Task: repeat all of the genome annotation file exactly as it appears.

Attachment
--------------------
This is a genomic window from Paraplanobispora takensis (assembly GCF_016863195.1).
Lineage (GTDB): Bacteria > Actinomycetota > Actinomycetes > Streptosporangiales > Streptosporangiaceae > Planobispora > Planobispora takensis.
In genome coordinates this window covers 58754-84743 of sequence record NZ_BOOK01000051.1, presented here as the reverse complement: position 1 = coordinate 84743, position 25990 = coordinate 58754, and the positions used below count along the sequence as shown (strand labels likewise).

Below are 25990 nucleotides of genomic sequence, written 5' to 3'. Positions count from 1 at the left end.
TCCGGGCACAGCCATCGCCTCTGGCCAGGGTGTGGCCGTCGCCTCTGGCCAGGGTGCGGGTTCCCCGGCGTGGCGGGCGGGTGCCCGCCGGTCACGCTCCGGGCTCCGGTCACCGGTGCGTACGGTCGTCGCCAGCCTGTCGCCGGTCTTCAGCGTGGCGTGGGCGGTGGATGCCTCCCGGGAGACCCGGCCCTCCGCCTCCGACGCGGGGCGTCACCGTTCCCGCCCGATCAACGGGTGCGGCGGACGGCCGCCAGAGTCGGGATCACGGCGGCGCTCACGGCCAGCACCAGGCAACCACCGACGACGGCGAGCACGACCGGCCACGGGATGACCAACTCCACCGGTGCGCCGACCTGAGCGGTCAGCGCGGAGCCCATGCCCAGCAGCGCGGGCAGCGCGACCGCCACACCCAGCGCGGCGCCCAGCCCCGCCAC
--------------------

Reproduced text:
This is a genomic window from Paraplanobispora takensis (assembly GCF_016863195.1).
Lineage (GTDB): Bacteria > Actinomycetota > Actinomycetes > Streptosporangiales > Streptosporangiaceae > Planobispora > Planobispora takensis.
In genome coordinates this window covers 58754-84743 of sequence record NZ_BOOK01000051.1, presented here as the reverse complement: position 1 = coordinate 84743, position 25990 = coordinate 58754, and the positions used below count along the sequence as shown (strand labels likewise).

Below are 25990 nucleotides of genomic sequence, written 5' to 3'. Positions count from 1 at the left end.
TCCGGGCACAGCCATCGCCTCTGGCCAGGGTGTGGCCGTCGCCTCTGGCCAGGGTGCGGGTTCCCCGGCGTGGCGGGCGGGTGCCCGCCGGTCACGCTCCGGGCTCCGGTCACCGGTGCGTACGGTCGTCGCCAGCCTGTCGCCGGTCTTCAGCGTGGCGTGGGCGGTGGATGCCTCCCGGGAGACCCGGCCCTCCGCCTCCGACGCGGGGCGTCACCGTTCCCGCCCGATCAACGGGTGCGGCGGACGGCCGCCAGAGTCGGGATCACGGCGGCGCTCACGGCCAGCACCAGGCAACCACCGACGACGGCGAGCACGACCGGCCACGGGATGACCAACTCCACCGGTGCGCCGACCTGAGCGGTCAGCGCGGAGCCCATGCCCAGCAGCGCGGGCAGCGCGACCGCCACACCCAGCGCGGCGCCCAGCCCCGCCAC